14 February 2008

Thin Myths, Part 1

There must be a secret to staying thin. If it were just common sense, everyone would "get it" and everyone would be thin. Everyone isn't thin, so that means there's a secret. Tell me the secret so I can be thin!

This is the logic that sells diet books. The book I discovered yesterday is especially appealing to the "normal" person because it not only covers one secret per chapter, it's very title is one of the secrets: Thin People Don't Clean Their Plates by Jill Fleming. Some of the chapter headings are included in the book's description, and nearly every one made me roll my eyes.

Today we'll tackle the title secret: thin people don't clean their plates.

If I didn't clean my plate, I'd have to sit at the table until my mother decided it was time for me to either do chores or go to bed. It's tough to shake seventeen years of that kind of training... so I haven't tried. I clean my plate. I may clean some of it into a doggie bag when I eat out, but for the most part I will eat everything on my plate.

The trouble with telling "normal" people that thin people always leave food on their plates is that... we don't. So when someone hears that we do, and then sees me licking everything but the pattern off the china, they get upset. She wants a body like mine, so she does what someone told her I do, believing it will give her what she wants. I prove the secret wrong, her belief is shattered, and she gets upset.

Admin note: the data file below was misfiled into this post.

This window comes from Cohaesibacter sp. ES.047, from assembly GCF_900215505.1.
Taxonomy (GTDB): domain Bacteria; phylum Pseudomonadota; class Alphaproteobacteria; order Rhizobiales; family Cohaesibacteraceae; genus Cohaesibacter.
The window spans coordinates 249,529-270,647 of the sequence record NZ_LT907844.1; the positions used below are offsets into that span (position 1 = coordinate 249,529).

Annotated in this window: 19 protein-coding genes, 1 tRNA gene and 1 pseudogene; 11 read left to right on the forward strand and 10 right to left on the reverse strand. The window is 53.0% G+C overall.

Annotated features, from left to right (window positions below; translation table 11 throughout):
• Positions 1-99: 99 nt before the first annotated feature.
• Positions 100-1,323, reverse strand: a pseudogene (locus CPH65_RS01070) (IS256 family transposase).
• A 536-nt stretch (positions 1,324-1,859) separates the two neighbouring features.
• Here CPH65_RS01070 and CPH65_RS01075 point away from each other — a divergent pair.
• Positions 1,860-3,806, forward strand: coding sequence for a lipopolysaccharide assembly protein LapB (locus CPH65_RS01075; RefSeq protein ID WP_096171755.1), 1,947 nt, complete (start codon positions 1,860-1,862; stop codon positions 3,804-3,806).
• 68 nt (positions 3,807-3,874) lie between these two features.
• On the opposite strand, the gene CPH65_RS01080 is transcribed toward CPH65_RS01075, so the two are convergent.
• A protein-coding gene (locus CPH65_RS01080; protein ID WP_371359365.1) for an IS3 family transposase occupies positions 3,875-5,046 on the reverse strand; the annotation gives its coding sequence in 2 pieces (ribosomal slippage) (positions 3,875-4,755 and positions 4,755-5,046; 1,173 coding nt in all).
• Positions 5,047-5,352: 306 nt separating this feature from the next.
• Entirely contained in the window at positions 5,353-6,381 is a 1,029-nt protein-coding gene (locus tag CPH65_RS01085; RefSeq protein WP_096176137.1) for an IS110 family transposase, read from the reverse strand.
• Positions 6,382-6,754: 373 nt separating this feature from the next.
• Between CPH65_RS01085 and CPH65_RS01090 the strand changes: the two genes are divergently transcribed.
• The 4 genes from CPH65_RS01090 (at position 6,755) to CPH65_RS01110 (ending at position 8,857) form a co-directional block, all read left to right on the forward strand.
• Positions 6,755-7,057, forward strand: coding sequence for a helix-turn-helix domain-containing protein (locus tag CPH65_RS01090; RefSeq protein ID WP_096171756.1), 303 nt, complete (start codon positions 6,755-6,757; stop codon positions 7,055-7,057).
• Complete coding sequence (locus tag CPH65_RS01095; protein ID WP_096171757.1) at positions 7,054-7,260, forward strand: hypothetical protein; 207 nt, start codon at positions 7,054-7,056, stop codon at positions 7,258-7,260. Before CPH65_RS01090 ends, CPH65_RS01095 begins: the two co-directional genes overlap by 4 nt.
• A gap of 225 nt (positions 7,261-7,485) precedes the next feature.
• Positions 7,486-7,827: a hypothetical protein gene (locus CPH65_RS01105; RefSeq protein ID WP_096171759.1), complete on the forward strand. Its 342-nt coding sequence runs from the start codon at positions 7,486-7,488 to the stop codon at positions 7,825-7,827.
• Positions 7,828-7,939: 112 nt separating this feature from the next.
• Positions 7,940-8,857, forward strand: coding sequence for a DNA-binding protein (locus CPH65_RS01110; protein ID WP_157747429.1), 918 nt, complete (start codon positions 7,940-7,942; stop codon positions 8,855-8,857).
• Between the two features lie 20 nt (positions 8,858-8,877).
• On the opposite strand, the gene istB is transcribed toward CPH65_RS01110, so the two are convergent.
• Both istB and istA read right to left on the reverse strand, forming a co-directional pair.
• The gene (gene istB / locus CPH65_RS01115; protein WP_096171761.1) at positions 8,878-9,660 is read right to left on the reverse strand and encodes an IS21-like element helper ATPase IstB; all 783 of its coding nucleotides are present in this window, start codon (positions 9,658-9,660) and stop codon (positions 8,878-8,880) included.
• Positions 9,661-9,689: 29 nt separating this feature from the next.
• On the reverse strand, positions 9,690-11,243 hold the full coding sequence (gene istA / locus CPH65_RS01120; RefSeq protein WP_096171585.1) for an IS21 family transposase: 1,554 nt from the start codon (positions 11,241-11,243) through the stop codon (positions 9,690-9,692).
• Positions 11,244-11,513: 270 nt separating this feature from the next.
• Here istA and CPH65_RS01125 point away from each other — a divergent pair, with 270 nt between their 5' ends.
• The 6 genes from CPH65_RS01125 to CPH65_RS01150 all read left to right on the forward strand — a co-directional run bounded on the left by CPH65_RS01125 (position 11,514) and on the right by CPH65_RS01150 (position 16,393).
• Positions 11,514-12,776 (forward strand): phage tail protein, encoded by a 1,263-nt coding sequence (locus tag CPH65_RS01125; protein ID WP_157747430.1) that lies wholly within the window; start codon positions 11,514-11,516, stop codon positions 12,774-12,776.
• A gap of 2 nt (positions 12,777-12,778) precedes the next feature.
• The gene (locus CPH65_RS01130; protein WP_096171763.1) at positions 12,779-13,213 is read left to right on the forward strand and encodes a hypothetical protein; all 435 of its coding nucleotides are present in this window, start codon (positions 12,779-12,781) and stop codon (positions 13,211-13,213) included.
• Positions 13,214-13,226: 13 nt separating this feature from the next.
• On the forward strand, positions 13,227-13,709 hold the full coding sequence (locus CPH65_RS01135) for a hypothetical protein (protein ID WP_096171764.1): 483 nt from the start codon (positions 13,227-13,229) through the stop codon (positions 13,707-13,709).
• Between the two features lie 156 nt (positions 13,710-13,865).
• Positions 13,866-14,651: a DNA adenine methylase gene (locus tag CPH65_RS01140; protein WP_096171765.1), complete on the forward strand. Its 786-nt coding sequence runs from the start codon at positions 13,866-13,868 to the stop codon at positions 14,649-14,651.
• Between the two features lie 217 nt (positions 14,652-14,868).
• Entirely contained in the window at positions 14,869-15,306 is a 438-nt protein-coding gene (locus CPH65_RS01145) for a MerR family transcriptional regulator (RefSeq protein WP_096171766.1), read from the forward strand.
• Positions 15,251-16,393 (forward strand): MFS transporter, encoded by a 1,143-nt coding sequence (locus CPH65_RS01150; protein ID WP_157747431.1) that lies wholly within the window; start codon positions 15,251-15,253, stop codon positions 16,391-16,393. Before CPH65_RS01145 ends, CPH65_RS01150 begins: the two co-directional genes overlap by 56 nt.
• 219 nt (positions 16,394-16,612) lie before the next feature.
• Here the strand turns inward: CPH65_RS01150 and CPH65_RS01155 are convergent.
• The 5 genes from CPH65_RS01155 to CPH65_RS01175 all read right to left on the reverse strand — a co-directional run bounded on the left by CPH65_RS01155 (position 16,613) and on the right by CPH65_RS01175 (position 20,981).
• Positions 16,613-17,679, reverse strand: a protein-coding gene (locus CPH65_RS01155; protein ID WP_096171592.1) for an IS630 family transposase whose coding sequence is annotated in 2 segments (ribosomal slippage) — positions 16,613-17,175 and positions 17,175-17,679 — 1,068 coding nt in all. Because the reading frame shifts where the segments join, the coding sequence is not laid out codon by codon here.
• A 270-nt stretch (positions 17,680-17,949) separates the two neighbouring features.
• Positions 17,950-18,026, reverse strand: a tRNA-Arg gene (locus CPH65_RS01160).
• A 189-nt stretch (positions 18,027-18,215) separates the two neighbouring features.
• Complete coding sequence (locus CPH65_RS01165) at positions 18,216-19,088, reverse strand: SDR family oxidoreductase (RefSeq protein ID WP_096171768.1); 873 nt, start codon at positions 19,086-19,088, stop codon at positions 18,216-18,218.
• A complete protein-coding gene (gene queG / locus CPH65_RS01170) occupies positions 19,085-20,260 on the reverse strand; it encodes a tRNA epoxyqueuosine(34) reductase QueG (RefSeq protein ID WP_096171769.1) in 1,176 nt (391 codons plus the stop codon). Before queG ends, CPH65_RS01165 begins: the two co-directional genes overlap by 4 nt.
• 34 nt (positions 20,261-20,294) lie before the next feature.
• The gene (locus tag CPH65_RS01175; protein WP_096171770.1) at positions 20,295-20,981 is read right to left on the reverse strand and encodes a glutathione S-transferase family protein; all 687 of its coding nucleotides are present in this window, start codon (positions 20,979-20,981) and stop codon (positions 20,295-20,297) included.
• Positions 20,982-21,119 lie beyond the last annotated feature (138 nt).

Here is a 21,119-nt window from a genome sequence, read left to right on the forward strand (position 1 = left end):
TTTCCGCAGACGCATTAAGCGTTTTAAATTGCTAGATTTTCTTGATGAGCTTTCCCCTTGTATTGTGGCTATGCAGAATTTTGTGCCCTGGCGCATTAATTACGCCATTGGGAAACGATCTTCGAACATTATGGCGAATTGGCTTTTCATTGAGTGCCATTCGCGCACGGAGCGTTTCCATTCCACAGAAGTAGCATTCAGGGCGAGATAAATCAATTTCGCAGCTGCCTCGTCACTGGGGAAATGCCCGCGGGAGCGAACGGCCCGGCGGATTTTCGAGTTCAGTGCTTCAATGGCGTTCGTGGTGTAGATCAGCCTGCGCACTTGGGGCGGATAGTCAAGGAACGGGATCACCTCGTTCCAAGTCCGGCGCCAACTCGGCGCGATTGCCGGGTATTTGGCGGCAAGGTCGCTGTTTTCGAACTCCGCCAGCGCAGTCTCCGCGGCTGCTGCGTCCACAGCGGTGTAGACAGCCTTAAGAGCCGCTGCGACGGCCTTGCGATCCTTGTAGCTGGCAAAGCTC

I think what Ms. Fleming is getting at is the idea of portion control, which is, from what I can see, the biggest problem people have when it comes to eating in this country. So call it portion control. If you see me at a buffet, look at what I put on my plate. Macaroni and cheese, bread pudding, seafood salad, lasagna, and maybe a little salad with hard-boiled eggs and cheese. I take very small amounts of all of these. Everything fits on one 10-inch buffet plate with no stacking, and I don't go back for seconds. (I do, however, go back for dessert: a serving-spoonful of apple cobbler with a little vanilla ice cream.)

Do you see a trend in what I put on my plate? Lots of carbs, and as much protein as I can stand without gnawing on a cow. (I like meat, but don't eat much of it, so I find my protein in things like eggs and dairy.) Carbohydrates give you energy. If you have energy, you can be more active, and if you're active, you burn more calories and speed up your metabolism, which makes it easier for you to lose weight and be healthy. Protein feeds your brain, so not only are you more active, you're more focused, too.

These are not secrets. These are the results of a few Google searches, logic, and experience.

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